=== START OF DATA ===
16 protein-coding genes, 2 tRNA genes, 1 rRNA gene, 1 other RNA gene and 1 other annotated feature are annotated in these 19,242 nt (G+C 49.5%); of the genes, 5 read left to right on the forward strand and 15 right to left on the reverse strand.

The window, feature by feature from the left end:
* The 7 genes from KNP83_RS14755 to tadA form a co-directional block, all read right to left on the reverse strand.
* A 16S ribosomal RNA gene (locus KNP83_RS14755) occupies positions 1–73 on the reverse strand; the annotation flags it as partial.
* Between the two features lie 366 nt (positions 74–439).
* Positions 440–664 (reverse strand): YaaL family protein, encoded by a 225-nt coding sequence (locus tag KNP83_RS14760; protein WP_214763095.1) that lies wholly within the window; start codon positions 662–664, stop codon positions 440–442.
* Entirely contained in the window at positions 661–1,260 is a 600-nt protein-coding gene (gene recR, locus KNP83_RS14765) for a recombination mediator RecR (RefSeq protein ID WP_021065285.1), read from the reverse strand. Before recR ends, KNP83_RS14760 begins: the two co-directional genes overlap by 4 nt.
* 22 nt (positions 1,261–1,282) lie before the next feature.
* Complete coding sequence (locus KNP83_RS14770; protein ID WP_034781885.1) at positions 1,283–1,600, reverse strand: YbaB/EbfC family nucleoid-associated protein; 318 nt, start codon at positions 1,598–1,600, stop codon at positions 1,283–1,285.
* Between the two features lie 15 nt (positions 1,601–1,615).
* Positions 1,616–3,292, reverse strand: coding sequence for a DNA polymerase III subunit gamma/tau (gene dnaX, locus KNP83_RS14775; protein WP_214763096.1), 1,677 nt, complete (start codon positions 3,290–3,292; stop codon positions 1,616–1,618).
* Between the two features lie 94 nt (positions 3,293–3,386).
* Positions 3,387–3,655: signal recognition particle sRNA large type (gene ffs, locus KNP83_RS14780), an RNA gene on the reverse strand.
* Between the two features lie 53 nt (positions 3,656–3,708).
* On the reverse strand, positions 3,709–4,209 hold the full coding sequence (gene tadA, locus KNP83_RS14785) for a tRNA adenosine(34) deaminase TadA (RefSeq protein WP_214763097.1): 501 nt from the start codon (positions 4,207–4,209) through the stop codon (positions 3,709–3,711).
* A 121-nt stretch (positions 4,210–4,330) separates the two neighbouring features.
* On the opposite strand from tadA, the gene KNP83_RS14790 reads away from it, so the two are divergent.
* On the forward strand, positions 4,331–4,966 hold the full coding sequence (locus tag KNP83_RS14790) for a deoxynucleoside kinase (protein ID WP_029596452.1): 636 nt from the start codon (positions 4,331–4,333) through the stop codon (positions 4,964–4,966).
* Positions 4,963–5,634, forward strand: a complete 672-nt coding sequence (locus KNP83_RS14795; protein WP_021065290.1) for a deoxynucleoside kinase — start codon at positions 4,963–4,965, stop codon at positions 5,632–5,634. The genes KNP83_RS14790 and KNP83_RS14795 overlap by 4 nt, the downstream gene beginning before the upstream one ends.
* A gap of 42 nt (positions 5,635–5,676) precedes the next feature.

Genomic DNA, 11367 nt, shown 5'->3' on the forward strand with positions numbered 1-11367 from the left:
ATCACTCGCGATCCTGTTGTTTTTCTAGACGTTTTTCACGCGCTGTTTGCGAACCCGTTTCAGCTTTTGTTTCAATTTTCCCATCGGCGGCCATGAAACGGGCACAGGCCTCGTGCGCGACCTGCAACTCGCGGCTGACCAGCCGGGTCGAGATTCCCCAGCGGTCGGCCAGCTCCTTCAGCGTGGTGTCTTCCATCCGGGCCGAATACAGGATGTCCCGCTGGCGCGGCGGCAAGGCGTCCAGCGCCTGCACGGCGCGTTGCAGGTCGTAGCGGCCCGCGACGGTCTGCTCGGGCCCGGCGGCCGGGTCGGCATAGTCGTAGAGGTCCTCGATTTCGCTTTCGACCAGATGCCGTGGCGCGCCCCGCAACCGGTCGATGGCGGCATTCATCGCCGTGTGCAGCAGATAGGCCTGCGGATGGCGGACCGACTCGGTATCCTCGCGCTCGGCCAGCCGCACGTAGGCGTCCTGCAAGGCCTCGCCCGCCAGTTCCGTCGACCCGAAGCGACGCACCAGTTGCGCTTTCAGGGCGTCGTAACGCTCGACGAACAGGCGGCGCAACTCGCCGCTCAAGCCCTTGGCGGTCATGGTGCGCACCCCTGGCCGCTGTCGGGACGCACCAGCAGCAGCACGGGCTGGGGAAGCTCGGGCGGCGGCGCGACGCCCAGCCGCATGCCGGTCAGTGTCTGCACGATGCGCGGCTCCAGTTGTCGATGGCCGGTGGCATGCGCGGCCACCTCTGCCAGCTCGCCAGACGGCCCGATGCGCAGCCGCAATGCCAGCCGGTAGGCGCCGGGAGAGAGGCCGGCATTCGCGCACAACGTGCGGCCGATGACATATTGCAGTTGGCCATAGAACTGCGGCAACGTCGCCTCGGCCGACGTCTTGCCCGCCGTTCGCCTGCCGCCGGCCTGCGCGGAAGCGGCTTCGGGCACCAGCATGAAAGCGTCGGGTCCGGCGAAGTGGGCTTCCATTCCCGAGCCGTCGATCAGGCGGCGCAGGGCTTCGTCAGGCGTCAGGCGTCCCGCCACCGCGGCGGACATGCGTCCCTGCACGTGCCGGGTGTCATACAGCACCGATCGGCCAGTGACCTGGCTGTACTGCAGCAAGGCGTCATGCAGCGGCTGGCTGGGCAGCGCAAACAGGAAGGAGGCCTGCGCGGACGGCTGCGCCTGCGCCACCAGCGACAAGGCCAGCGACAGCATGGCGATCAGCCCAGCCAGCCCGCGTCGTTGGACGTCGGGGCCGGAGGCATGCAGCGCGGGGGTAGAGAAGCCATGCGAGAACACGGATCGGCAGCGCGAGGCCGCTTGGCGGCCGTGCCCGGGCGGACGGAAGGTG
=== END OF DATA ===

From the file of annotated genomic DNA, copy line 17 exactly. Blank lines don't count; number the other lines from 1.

* On the opposite strand from tadA, the gene KNP83_RS14790 reads away from it, so the two are divergent.